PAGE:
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Seward Highway accident boosts Corrections budget

Posted: Tuesday, January 28, 2003

JUNEAU -- The state Department of Corrections may need up to $1.2 million extra this year to cover medical costs from a Seward Highway accident, in which five people were killed and four were injured.

''Several of those prisoners were injured severely, and we're incurring dramatic health care costs associated with them,'' Corrections Commissioner Marc Antrim said at a recent legislative hearing.

The department estimates it will spend $900,000 to $1.2 million on medical costs for three of the injured who were Department of Corrections inmates. That is only for the cost of medical care, not for any potential lawsuits.

Four inmates and a correctional officer were killed Nov. 19, when a tractor-trailer truck crossed the center line on the Seward Highway and smashed into a van that was transporting the prisoners to Seward. Three inmates and another correctional officer were injured.

Portia Parker, assistant commissioner of Corrections, said she could not release information on what the inmates' injuries were. One is still hospitalized, she said, while one is back in prison and the third has been released from prison.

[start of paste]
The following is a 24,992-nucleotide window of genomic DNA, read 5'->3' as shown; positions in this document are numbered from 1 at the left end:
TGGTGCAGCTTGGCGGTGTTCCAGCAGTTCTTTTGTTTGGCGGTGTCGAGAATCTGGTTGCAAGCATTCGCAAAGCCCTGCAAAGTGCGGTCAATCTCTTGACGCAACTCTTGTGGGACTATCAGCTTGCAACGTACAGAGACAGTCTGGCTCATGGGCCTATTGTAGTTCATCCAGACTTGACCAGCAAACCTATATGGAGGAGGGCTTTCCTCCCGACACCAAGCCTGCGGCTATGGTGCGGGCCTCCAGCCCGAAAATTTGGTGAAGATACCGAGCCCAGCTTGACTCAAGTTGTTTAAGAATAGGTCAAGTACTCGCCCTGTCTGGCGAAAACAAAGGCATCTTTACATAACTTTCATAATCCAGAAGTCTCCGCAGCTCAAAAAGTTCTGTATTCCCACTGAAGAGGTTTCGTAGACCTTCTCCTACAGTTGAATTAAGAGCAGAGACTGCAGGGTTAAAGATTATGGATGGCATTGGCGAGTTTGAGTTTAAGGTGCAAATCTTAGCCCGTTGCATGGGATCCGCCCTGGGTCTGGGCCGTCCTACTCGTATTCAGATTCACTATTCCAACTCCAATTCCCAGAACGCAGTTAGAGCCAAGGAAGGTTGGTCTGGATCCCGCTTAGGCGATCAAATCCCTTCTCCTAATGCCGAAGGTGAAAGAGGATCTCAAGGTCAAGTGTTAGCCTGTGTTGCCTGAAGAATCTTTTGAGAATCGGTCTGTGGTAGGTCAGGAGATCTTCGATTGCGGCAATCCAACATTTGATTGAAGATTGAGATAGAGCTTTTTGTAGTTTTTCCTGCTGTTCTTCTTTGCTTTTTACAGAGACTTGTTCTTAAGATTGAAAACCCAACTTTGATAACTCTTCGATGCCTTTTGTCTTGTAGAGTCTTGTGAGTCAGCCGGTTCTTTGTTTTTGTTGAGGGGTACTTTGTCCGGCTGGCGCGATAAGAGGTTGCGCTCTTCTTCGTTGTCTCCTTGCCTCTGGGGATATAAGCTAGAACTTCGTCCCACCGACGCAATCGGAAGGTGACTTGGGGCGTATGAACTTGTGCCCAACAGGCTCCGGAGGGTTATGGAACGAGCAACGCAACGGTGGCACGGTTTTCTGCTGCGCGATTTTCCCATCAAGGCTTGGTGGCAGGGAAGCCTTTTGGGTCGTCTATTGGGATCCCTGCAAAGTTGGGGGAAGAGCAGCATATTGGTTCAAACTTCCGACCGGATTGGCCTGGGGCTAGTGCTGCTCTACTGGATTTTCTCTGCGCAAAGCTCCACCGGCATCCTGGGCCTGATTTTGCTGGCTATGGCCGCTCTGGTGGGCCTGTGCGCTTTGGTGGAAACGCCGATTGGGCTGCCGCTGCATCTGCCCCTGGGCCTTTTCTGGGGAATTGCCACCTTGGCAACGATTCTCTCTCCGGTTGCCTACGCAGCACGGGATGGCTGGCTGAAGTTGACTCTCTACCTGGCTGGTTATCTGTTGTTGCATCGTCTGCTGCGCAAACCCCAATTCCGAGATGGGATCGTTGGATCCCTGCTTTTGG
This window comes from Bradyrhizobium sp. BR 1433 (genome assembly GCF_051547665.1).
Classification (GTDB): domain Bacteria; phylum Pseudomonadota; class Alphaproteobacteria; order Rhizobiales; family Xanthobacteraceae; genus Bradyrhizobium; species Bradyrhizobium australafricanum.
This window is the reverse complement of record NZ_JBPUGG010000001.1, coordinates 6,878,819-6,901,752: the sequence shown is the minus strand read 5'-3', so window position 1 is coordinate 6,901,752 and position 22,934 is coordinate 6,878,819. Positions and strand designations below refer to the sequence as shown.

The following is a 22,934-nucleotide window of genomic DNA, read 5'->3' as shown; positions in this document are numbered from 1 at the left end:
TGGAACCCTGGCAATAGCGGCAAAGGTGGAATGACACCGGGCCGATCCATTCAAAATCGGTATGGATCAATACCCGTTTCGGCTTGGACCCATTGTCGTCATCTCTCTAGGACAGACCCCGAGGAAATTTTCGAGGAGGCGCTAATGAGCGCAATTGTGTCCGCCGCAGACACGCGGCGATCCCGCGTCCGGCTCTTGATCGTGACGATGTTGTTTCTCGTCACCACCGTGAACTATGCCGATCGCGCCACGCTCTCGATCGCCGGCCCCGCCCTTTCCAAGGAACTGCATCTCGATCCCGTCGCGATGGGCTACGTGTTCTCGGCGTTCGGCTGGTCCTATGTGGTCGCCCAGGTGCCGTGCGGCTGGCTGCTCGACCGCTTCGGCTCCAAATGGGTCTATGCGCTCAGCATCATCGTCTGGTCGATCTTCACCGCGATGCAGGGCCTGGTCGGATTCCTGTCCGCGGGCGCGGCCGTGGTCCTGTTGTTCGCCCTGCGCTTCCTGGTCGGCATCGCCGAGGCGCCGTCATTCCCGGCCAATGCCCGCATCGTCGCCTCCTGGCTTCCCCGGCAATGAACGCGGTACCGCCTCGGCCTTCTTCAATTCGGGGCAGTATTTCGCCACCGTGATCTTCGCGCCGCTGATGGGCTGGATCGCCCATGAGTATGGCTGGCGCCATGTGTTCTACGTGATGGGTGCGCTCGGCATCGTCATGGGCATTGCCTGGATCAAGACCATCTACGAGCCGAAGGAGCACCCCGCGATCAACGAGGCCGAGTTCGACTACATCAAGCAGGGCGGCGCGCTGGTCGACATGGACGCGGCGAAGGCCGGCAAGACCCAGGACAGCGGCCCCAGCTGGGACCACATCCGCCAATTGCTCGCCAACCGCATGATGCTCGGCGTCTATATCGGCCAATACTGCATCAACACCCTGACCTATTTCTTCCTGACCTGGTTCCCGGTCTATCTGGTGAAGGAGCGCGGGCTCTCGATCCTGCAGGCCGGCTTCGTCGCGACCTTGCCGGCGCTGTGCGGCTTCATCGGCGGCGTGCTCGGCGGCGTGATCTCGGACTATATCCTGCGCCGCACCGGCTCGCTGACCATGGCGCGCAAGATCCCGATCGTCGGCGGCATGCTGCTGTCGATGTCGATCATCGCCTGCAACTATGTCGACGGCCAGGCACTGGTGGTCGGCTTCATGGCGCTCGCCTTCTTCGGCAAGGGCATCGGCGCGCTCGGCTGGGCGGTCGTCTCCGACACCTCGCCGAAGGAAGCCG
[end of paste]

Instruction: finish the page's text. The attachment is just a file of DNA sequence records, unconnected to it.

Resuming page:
The department's cost for the inmates' medical care is high because federal law does not allow it to recoup any costs from Medicaid, Medicare or Indian Health Service, Parker said.

''It's just a huge cost to this department,'' she said.

The department's budget for medical care has climbed from $14.5 million in the 1995 fiscal year to $19.1 million in the current fiscal year that ends in June, Parker said. That doesn't include the estimated $1 million for the Seward Highway accident.

Along with an overall high rate of inflation in medical costs, the department is also dealing with older prisoners serving longer sentences and expensive illnesses such as hepatitis C, diabetes, kidney disease requiring dialysis and cardiac illness, said Jerry Burnett, the director of administrative services.

The department is looking for ways to control health care costs. That may include moving inmates with serious, ongoing health problems, such as a need for dialysis, to cities where high-quality care can be provided for less cost, Parker said.

The department can seek reimbursement for medical costs if an inmate is covered by private insurance, but in the past inmates have not been asked whether they have insurance. The department has recently begun doing so when prisoners enter the system, Burnett said.

No one has been charged yet in the Seward Highway accident, Alaska State Troopers spokesman Greg Wilkinson said. The troopers have not yet finished their report on the incident.



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